*shot*

The 90s series in which I found the romance a little rushed is actually Rurouni Kenshin. The 90s series that I felt lacked character development was the first season of Sailormoon.
Spoiler:
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Old 2011-11-22, 18:07   Link #13
SeijiSensei
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Mamoru Oshii: Today's Anime Is Driven by Otaku, Merchandise

Even if I might agree with some of his criticisms of the industry, they would be more convincing if his current project weren't a high-school romance involving a vampire!
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Old 2011-11-22, 18:43   Link #14
Sides
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In my opinion computers and outsourcing change anime industry. As a result of those practices, many series form unoriginal, but good, sources were adopted so fast, that they resulted to pick up second graded stuff, and unfortunate those are "inspired" by other works.
In my view the production is now so efficient and fast, that before new good ideas pops up, hundreds of second and third graded series are being produced to keep studios alive.
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Old 2011-11-22, 18:56   Link #15
Random32
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1. I personally like characters dragging the plot along rather than plot dragging characters along if I had to choose. I really like Sola, I had little liking for its setting or plot, but I found the characters interesting enough to enjoy the show.

However, I think the shift however is not from plot to character, but rather from story to visuals. K-On! and things that attempt to be it aren't driven by characters, but rather character appearance. It doesn't even have to be SoL to see the shift from story to visuals, look at Guilty Crown as an example of this trend in action sci fantasy.

2. What's the point with all ages anyways? Most of the really good shows I can name even before Moe revolution/obviously don't participate in Moe madness were aimed at 18-40 males anyways, such as Serial Experiments Lain. Evangelion was "aimed" at children but Anno was a bit crazy and it got a bit controversial for being in a children target slot.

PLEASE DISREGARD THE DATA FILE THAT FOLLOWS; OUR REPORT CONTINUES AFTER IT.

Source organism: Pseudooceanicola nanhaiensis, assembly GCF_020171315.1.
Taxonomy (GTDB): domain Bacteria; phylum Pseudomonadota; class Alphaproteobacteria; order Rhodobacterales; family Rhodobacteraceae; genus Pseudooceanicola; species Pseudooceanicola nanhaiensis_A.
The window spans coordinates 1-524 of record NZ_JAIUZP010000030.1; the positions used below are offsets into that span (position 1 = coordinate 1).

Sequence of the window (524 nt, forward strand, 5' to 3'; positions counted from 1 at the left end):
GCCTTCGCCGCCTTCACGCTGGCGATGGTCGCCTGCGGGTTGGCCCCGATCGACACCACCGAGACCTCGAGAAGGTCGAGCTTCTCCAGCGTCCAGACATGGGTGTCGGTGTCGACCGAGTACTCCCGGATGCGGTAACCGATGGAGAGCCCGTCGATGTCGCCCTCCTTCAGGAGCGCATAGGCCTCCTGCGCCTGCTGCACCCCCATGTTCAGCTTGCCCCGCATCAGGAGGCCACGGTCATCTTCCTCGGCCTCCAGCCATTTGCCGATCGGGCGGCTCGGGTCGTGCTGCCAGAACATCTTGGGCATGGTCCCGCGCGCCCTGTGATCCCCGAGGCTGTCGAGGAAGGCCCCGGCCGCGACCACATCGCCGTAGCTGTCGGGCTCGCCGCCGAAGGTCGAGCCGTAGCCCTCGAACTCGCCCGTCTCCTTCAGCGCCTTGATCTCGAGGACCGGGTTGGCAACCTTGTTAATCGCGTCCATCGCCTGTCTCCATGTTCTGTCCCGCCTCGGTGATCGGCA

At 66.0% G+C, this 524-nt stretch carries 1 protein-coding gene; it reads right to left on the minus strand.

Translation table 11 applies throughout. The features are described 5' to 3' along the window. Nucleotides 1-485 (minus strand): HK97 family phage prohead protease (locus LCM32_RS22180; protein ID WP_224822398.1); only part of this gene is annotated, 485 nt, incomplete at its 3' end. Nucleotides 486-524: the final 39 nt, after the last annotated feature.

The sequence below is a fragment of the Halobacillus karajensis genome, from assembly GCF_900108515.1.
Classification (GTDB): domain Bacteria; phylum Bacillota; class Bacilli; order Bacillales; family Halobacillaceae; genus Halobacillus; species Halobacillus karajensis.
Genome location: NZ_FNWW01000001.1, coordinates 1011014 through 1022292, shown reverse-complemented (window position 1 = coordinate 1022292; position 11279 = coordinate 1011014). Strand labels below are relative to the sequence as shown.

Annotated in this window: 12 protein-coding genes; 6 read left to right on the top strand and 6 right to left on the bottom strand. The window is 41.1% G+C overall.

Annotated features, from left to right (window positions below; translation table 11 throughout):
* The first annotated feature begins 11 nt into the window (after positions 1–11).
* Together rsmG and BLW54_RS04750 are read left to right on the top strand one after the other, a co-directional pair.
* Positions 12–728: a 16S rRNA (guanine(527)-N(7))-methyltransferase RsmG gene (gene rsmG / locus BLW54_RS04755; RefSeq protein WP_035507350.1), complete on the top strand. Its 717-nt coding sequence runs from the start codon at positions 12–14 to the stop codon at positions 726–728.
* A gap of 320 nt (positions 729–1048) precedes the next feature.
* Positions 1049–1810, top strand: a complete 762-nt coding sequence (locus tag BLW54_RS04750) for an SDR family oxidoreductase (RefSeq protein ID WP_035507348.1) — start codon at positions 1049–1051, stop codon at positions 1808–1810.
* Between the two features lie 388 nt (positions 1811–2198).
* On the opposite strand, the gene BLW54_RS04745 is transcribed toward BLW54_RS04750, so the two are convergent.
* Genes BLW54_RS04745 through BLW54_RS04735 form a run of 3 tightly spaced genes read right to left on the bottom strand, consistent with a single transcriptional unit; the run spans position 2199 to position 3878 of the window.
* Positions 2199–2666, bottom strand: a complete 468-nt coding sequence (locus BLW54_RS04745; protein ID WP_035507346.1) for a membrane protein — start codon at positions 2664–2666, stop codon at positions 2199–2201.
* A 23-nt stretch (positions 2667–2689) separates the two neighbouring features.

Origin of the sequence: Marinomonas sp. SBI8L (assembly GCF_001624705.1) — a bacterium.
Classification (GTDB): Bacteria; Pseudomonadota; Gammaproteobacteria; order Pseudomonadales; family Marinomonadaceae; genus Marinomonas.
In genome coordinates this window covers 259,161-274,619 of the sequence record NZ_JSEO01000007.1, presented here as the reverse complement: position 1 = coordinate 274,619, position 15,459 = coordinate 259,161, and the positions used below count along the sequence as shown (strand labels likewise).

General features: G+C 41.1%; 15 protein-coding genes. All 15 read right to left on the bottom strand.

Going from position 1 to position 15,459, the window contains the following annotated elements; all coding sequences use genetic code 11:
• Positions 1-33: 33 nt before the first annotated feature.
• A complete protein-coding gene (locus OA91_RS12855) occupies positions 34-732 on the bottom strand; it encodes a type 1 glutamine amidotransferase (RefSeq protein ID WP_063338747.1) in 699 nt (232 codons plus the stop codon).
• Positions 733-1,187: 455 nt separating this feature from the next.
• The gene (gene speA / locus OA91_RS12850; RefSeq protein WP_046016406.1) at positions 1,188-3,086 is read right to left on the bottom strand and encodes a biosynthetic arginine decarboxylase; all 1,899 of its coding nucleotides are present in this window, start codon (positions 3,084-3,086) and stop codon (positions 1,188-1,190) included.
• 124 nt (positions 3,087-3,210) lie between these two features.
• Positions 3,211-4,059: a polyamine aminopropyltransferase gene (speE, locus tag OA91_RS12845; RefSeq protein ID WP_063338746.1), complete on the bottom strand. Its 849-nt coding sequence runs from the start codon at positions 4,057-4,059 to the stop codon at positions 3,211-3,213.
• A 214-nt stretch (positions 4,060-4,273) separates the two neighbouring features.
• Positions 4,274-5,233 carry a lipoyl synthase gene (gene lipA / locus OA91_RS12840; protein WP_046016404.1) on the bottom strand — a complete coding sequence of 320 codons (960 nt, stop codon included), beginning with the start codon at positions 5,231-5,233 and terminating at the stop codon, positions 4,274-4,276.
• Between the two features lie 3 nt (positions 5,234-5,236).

3. I would say its perceived. The Nostalgia filter coming up. Out of the entirety of anime before 2k, we don't seem to remember that much. What we remember tends to be good. I can wait for the next Madoka.

4. I would agree since there is definitely shifts in themes and genres.

5. I don't care if they are well developed interesting characters. This ties back in to my point about #1, its not from a certain type of character to another, but the shift from making a character well written to making a character cute.

6. Sexually explicit involving young looking characters. Lolicon FTW!!! Shota isn't my thing, but if you like it, I'll defend your right to do so until my death.
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Old 2011-11-22, 20:21   Link #16
0utf0xZer0
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In regards to modern anime being otaku driven, there's two things I think contribute to this that seldom get mentioned:
1) The internet makes it easier to find like minds - and hence I think that fan groups tend to become more fragmented.